Yammer and why activity streams are a key foundation for integrated applications and organizations


I caught up with some of the Yammer team this morning, including Chief Customer Officer David Obrand, while they are in town for the Yammer on Tour series. 

I was particularly interested in talking with them about Yammer’s shift to activity streams. In the massive convergence of enterprise social platforms that we’ve seen over the last years, one of the major emerging spaces is activity streams.

Last year I wrote about activity streams in the context of Tibbr’s launch. Tibbr put activity streams squarely on the map, by integrating status messages from people with notifications generated by enterprise software including ERP, CRM, and HR systems. Employees are able to follow their colleagues and they can also follow updates on any activity, including events, projects, or even invoices. Tibbr was very well positioned to do that given Tibco’s history in providing enterprise integration middleware.
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Social Media Strategy Framework: Explanation and guide


Our Social Media Strategy Framework has been one of our most popular frameworks, with well over 100,000 views, as well as more for the translations into 12 languages.

I have used the framework extensively as a starting point to help executives understand the space and clients to develop social media strategies. Many people have told me that they have used the framework with their own organizations or clients to develop effective social media strategies, or have shared it in presentations or online. I’m delighted that it has proved so useful.

However the visual still can be hard for people to make sense of, particularly in terms of how it should be applied to their own organization. To help that I have made a brief video explaining and going through the Social Media Strategy Framework. It simply provides a high-level overview of the framework, but for many people it will probabl ybe more useful to watch the video than spend time looking at the diagram. Feel free to use the video however you want if it is helpful.

5 things to tweet and 5 things NOT to tweet


Earlier this week I spoke at a financial advisor retreat in the stunning Margaret River region of Western Australia, a region of wide-open beauty that is the source of many extraordinary wines.

I gave two keynotes at the event on subsequent days, on How to Lock-in Your Clients, and Success in a Connected World, which drew on my connected world visual framework.

I will write more later on the quite specific topic of Success in a Connected World for Financial Advisors. For now I thought I’d share a brief extract of the content I covered in my keynote on how to approach Twitter.

Around 15-20% of the audience had Twitter accounts, so my suggestions were intended as a high-level introduction on how to get started on Twitter, though the advice is relevant to anyone. The recommendations are based on my own thoughts as well as a range of research, notably the excellent Who Gives A Tweet? Evaluating Microblog Content Value from Carnegie Mellon University. This is what I suggested:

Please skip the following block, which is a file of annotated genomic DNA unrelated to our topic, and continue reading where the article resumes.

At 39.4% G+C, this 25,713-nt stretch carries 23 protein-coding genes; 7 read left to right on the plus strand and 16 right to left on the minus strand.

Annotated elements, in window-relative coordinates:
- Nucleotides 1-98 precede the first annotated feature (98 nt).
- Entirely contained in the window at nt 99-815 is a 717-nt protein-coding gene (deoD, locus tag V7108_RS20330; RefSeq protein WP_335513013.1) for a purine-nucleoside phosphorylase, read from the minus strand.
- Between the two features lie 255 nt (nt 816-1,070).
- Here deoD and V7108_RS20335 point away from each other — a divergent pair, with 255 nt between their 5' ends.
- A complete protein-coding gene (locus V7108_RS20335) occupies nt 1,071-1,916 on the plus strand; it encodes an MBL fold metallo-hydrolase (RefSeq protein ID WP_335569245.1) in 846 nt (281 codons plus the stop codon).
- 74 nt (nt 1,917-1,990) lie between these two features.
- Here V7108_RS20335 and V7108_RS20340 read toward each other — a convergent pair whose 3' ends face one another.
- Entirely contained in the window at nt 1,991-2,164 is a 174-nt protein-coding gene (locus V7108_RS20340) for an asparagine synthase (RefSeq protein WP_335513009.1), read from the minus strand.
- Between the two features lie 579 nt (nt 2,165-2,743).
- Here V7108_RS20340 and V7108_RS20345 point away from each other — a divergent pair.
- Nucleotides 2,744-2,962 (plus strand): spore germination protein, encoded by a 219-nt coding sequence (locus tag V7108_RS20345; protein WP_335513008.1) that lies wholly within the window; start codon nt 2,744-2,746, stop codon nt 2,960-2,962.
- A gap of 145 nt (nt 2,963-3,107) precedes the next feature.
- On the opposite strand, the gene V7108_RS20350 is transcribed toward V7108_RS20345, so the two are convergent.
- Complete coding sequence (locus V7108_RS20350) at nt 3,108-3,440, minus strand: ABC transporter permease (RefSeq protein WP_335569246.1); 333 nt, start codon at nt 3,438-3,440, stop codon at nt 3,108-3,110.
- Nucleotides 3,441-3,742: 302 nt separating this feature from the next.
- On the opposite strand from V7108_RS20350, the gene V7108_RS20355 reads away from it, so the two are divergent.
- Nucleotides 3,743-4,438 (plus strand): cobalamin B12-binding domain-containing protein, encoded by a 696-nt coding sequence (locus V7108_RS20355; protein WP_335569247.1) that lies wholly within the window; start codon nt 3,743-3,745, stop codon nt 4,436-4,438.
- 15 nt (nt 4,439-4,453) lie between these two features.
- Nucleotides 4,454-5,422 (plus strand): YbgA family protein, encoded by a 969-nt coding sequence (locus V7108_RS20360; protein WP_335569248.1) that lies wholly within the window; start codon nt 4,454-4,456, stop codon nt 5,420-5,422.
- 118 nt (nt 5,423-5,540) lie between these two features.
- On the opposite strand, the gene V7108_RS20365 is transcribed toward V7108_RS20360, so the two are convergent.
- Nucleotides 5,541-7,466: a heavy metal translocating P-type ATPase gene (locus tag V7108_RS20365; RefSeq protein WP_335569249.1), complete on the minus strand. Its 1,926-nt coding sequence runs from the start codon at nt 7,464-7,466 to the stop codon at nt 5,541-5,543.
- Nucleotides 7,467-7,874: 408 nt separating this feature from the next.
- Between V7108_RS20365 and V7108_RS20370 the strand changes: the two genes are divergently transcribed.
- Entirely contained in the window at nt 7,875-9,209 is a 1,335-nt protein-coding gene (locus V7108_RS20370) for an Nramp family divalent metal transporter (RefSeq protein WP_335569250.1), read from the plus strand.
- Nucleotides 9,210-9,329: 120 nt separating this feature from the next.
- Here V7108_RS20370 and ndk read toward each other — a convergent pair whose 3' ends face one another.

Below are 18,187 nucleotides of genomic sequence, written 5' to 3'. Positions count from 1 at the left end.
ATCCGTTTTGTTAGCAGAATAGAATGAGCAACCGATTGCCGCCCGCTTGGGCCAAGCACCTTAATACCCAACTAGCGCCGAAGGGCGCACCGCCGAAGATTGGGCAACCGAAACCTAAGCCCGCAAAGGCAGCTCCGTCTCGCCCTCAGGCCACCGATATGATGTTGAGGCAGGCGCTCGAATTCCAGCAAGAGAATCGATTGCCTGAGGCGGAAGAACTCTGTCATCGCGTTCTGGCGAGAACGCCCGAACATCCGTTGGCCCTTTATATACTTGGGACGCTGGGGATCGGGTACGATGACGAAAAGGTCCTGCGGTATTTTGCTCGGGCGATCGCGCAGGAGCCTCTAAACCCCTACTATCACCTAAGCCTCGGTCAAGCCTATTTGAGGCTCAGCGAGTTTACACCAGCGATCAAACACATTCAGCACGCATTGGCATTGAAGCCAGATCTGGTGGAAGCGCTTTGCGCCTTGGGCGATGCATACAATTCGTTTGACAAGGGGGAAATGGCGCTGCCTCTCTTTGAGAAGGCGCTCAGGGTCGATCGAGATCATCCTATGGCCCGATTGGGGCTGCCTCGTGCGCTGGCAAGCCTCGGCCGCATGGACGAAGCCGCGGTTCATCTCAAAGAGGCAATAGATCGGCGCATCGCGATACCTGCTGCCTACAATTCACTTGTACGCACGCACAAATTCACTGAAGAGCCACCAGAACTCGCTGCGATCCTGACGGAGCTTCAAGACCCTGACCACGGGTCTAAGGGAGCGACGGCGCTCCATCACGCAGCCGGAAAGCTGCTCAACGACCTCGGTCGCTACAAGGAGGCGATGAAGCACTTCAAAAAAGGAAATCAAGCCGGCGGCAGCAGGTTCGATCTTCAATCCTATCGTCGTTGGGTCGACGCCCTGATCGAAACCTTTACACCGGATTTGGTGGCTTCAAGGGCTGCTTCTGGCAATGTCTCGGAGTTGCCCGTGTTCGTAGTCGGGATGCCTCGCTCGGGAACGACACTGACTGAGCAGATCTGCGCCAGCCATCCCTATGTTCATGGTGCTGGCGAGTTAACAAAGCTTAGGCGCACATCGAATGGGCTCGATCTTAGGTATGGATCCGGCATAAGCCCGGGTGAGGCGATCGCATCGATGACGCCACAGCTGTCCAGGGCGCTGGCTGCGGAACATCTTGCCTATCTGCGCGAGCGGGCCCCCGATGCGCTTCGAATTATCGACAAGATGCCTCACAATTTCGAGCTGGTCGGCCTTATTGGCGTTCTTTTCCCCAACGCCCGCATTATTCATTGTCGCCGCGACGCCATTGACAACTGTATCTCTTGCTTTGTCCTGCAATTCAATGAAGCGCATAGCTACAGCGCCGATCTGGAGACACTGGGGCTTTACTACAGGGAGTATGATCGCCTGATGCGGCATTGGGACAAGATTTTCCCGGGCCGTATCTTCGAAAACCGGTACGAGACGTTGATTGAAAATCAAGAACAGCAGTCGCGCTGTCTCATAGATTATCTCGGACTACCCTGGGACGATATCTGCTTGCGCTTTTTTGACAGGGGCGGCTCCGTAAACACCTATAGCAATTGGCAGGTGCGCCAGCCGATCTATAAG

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Le futur de Facebook et le rôle de la France


Voici ma première vidéo en francais, qui est à propos du futur de Facebook.

Quelques miettes du video :
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In the future libraries may die, but they will be reborn


The future of libraries is a rich and fascinating topic. It’s over 10 years now since I first gave a keynote on the topic, to an an audience of over 1,200 members of the Australian Libraries and Information Association conference. In 2007 I gained notoriety on the topic when Richard Watson and I put libraries at 2019 in our Extinction Timeline, and have been drawn into strategy sessions with a number of major libraries since then.

Last week The Times (of Ottawa, Illinois) published a piece titled ‘They’ll be reborn’ What does the future hold for libraries?, sparked by discussion of the need for big new library projects in the region.

In the article I am quoted:
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The many and varied risk factors in Facebook’s IPO


My favorite part of reading S-1 IPO filings is always the risk factors. They are seemingly endless, as the company tries to cover its ass for all the things that might conceivably go wrong. But they are often very insightful in pointing to the real issues facing the company.

To save you reading it all, here is a highly selective summary of just a few of the interesting risk factors Facebook points to in its IPO filing:

If we fail to retain existing users or add new users, or if our users decrease their level of engagement with Facebook, our revenue, financial results, and business may be significantly harmed.

Any number of factors could potentially negatively affect user retention, growth, and engagement, including if:

* we are unable to successfully balance our efforts to provide a compelling user experience with the decisions we make with respect to the frequency, prominence, and size of ads and other commercial content that we display;